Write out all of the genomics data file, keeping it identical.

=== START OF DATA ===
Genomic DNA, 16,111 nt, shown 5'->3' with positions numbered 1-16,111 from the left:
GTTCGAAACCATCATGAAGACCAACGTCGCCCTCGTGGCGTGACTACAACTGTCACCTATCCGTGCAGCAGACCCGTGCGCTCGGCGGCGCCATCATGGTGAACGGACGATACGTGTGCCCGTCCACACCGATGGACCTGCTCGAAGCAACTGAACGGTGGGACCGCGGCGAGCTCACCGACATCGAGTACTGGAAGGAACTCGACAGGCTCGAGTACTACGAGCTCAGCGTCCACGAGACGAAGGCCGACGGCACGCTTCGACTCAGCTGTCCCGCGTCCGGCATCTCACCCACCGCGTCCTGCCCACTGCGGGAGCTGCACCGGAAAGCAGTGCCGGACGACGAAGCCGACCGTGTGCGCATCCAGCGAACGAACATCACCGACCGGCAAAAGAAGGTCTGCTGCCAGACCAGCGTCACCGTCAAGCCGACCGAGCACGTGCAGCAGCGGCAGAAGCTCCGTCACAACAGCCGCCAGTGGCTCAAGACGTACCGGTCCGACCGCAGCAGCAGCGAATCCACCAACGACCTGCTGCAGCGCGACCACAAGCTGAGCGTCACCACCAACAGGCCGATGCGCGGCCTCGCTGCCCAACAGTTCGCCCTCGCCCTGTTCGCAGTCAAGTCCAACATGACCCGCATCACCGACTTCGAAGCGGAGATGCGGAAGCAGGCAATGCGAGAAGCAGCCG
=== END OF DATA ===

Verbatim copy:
Genomic DNA, 16,111 nt, shown 5'->3' with positions numbered 1-16,111 from the left:
GTTCGAAACCATCATGAAGACCAACGTCGCCCTCGTGGCGTGACTACAACTGTCACCTATCCGTGCAGCAGACCCGTGCGCTCGGCGGCGCCATCATGGTGAACGGACGATACGTGTGCCCGTCCACACCGATGGACCTGCTCGAAGCAACTGAACGGTGGGACCGCGGCGAGCTCACCGACATCGAGTACTGGAAGGAACTCGACAGGCTCGAGTACTACGAGCTCAGCGTCCACGAGACGAAGGCCGACGGCACGCTTCGACTCAGCTGTCCCGCGTCCGGCATCTCACCCACCGCGTCCTGCCCACTGCGGGAGCTGCACCGGAAAGCAGTGCCGGACGACGAAGCCGACCGTGTGCGCATCCAGCGAACGAACATCACCGACCGGCAAAAGAAGGTCTGCTGCCAGACCAGCGTCACCGTCAAGCCGACCGAGCACGTGCAGCAGCGGCAGAAGCTCCGTCACAACAGCCGCCAGTGGCTCAAGACGTACCGGTCCGACCGCAGCAGCAGCGAATCCACCAACGACCTGCTGCAGCGCGACCACAAGCTGAGCGTCACCACCAACAGGCCGATGCGCGGCCTCGCTGCCCAACAGTTCGCCCTCGCCCTGTTCGCAGTCAAGTCCAACATGACCCGCATCACCGACTTCGAAGCGGAGATGCGGAAGCAGGCAATGCGAGAAGCAGCCG